Season of birth correlations is not astrology

Astrology-related? Nope. In fact, it’s not even a new concept. But looking back through research history, findings are muddled and confusing.

Season of birth affects your mood later in life.

Babies born in the summer are much more likely to suffer from mood swings when they grow up while those born in the winter are less likely to become irritable adults, scientists claim.

Researchers studied 400 people and matched their personality type to when in the year they were born.

The scientists, from Budapest, said this was because the seasons had an influence on certain monoamine neurotransmitters, such as dopamine and serotonin, which control mood, however more research was needed to find out why.

They discovered that the number of people with a “cyclothymic” temperament, characterised by rapid, frequent swings between sad and cheerful moods, was significantly higher in those born in the summer.

The study is being presented at the annual conference of the European College of Neuropsychopharmacology (ECNP) in Berlin, Germany, on Sunday.

I recalled such statements from years ago. So, off to trusty Google search:

Research into environmental factors and brain development has been going on for a long time. This paper by Richard Wiseman from 2005 summarizes the research into neuropsychology. It’s complicated but there may be something to it as a small trend based on various environmental factors AND where you live, obviously.

As an example of the complication, take a look at these results…

Birth Defects Tied to Season of Conception (2009)

Spring and early summer means a 3% higher risk for conceiving a child with birth defects in the U.S. possibly due to pesticide load but this has not been solidly confirmed.

Winter Birth May Affect Baby’s Personality: Mouse Study (2010)

A mice study showed that animals born in winter showed dramatic disruptions in their biological clocks possibly leading to the higher risk associated with Winter birth and mental health disorders.

Season of Birth May Affect the Rest of Your Life (2011)

Spring babies are more likely to suffer from anorexia nervosa as adults but also schizophrenia, multiple sclerosis and even Type 1 diabetes. Babies born in the fall have a higher risk of having food allergies,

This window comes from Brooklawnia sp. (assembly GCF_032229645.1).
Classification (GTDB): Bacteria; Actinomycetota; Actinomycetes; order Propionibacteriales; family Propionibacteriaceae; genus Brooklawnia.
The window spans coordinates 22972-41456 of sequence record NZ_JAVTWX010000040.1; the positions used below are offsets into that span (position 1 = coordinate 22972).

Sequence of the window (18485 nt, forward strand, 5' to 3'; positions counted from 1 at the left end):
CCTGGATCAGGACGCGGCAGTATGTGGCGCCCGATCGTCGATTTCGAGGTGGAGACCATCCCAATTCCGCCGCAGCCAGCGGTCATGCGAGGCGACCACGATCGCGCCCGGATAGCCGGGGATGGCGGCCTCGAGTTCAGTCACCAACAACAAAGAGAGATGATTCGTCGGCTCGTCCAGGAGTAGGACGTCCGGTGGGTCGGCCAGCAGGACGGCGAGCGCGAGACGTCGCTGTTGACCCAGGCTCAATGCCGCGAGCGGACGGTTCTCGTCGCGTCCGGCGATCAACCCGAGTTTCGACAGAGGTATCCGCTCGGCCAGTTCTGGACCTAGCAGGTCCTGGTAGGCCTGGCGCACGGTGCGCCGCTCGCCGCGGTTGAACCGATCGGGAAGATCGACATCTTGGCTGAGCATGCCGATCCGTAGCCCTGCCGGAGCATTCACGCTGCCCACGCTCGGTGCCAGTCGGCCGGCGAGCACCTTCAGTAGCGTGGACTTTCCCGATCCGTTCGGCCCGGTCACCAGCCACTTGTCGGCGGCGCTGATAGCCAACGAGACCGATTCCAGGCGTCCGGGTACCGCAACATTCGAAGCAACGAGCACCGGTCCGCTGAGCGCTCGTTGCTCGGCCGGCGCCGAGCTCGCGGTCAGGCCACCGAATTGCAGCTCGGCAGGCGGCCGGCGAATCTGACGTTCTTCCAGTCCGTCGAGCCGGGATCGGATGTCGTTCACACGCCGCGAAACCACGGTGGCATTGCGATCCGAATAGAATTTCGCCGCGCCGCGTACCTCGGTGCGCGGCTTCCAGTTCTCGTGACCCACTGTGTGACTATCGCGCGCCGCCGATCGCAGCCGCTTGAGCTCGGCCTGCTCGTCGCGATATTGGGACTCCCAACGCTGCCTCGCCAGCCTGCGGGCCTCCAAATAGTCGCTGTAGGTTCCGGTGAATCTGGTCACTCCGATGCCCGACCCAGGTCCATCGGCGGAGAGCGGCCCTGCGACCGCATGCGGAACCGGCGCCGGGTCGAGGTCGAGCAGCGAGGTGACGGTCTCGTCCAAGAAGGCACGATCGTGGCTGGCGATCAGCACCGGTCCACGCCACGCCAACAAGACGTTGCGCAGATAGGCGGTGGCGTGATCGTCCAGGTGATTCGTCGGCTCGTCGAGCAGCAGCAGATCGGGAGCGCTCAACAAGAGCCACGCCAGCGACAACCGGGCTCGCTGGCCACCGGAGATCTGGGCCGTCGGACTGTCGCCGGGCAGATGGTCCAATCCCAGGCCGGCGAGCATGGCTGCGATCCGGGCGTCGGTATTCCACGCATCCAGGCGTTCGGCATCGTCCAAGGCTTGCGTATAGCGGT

Being Born in Winter Can Mess With Your Head (2012)

The season of birth may affect everything from eyesight and eating habits to birth defects and personality later in life. Past research has also hinted the season one is born in might affect mental health, with scientists suggesting a number of reasons for this apparent effect.

The rate of contracting flu or lacking Vitamin D were mentioned as possible reasons. Once again, mental disorders like schizophrenia and bipolar disorder had statistically significant peaks in January, and lows in the summer.

In other words, there is a gigantic array of reasons why your birth month MAY leave you more susceptible to certain conditions but the statistical effects are small. It’s got nothing to do with astrology and it’s not worth worrying about. So do not read this thinking, “Oh, I was born in Winter so I’ll have psychological disorders”. That’s not how it works.

Tip: Gary Goldberg

  3 comments for “Season of birth correlations is not astrology

  1. Tom
    October 21, 2014 at 2:38 PM

    How any of this can be separated from the date and conditions at the time of conception or the relative health of each partner at that time is a little beyond me

  2. Lagaya1
    October 21, 2014 at 5:25 PM

    I wouldn’t doubt that the difference, if there is one, is more to do with the parenting rather than the child. Many people have “winter blues” (SAD), probably making bonding with a new infant more difficult. There is also more stress for many people in the winter… dead batteries in the car, snow to shovel, uncomfortable conditions, seasonal sickness. A new baby is probably not given as much attention as it deserves in some cases. As it grows up, it probably reflects these poor conditions.

  3. Richard
    October 24, 2014 at 7:10 AM

    Just from this blog entry, but not actually reading the studies, it really seems there is plenty of conflicting data.

    Study A: “Babies born in the summer are much more likely to suffer from mood swings [bi-polar?] when they grow up”
    Study B: “… bipolar disorder [mood swings?] had statistically significant peaks in January, and lows in the summer.”

    Study B: “mental disorders like schizophrenia … had statistically significant peaks in January”
    Study C: “Spring babies are more likely to suffer from … schizophrenia”

    My bet is that a mega-study would not show enough consistency to really indicate that “the season” of birth has any significant effect. Rather, a great many variables are at play — some of which may be related to seasonal issues.

Comments are closed.